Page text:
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As many as 96 percent of deepfake videos online are pornographic, with 99 percent of the people featured being female actresses and famous musicians that have not consented to the digital fakery.

The findings (PDF) from Dutch cybersecurity firm Deeptrace reveal that the number of deepfake videos online has almost doubled in the last seven months, with almost all of them featuring female actors and musicians.

This report was published one month before the state of California made deepfake videos illegal (during election season, no less) – the majority of the remaining 4% of deepfake videos were political content.

Californian residents can now sue the creator of a video if their image is used for sexually explicit content without their consent, thanks to the addition of new privacy-related act, AB 740, to an existing bill. Performers that feature in videos with “altered depiction” must give consent through a signature (and be given at least 72 hours to review the terms of the agreement before signing it).

The UK began a review into the taking and sharing of “non-consensual intimate images” in July this year, and will deliver its report in summer 2021. 

But the number of deepfake videos on the internet almost doubled in the seven months from December 2018 to June 2019 (7,964 to 14,678 respectively). By 2021, who knows how sophisticated and widespread this technology will have become.

Deepfakes deep dive

Deepfake technology is still a relatively new phenomenon. The term ‘deepfake’ was first coined by Reddit user u/deepfakes, who created a subreddit of the same name in November 2017. The /r/Deepfakes forum was dedicated the creation and usage of ‘deep learning software’ that could algorithmically face-swap female celebrities into porn videos. The subreddit was removed by Reddit in February 2018… when the first deepfake website was registered.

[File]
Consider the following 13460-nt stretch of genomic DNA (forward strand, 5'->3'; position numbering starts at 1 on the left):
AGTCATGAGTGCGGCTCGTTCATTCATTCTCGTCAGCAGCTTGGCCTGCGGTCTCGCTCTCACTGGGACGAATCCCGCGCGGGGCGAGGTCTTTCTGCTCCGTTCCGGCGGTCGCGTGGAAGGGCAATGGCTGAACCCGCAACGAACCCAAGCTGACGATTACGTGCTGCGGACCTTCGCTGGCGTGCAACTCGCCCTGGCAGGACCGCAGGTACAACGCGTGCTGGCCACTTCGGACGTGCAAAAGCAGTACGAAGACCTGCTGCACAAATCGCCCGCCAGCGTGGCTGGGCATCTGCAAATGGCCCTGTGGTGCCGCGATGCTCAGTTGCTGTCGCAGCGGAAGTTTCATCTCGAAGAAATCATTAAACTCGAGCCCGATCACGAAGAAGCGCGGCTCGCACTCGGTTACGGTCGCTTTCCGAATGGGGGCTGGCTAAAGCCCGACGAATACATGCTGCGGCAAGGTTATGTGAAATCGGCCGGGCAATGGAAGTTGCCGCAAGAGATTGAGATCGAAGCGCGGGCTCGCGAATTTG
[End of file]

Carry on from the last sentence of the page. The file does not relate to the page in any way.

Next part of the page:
While eight of the top 10 mainstream porn websites host deepfakes, the niche is almost entirely supported by dedicated deepfake porn sites, which host 13,254 of the total 14,678 videos Deeptrace recorded.

The total views to date across the top four deepfake porn sites was over 130 million. Deeptrace also found that these specialist porn sites all hosted some form of advertising, meaning there’s money to be made in it.

With the introduction of legislation, as in California, authorities are hopeful to stem the growing tide of these videos – and by extension, the revenue they could generate through non-consensual images. 

What the Deeptrace report found

Deeptrace’s report found that the majority of deepfake porn features performers haven’t given their consent, and this type of content “specifically targets and harms women”. 

Of the 10 most-frequently targeted individuals Deeptrace identified, the majority were actresses from Western countries. However, the second and third most frequently targeted individuals, as well as the most frequently viewed individual, were South Korean K-pop singers.

Deeptrace: The State of Deepfakes report

All but 1 percent of the subjects featured in deepfake pornography videos were actresses and musicians working in the entertainment sector. However, subjects featuring in YouTube deepfake videos came from a more diverse range of professions, notably including politicians and corporate figures. 61 percent of these were male.

Across four dedicated deepfake porn sites, the report found that there was a total of 134,364,438 video views since February 2018.

DeepNude: just the beginning

The report also looks into DeepNude, a now-closed ‘X-ray vision’ app that algorithmically undressed photos of women. Once it was made available to download, it’s now near-impossible to remove it from the internet.

Giorgio Patrini, founder and CEO of Deeptrace, writes in the report’s foreword: “Deepfakes are here to stay, and their impact is already being felt on a global scale. […] [The] increase is supported by the growing commodification of tools and services that lower the barrier for non-experts to create deepfakes.

“Significant [viewing stats of deepfake videos] demonstrate a market for websites creating and hosting deepfake pornography, a trend that will continue to grow unless decisive action is taken.”

What Deeptrace’s report shows is that deepfakes are a global phenomenom, growing in popularity, of which women are exclusively being targeted – and that the tech certainly isn’t going away. While laws may be difficult to enforce, the report argues that something needs to be done to protect those non-consenting individuals before this type of content becomes normalized.

Read Next: DeepNude app shuts down after going viral – but deepfake tech isn’t going away

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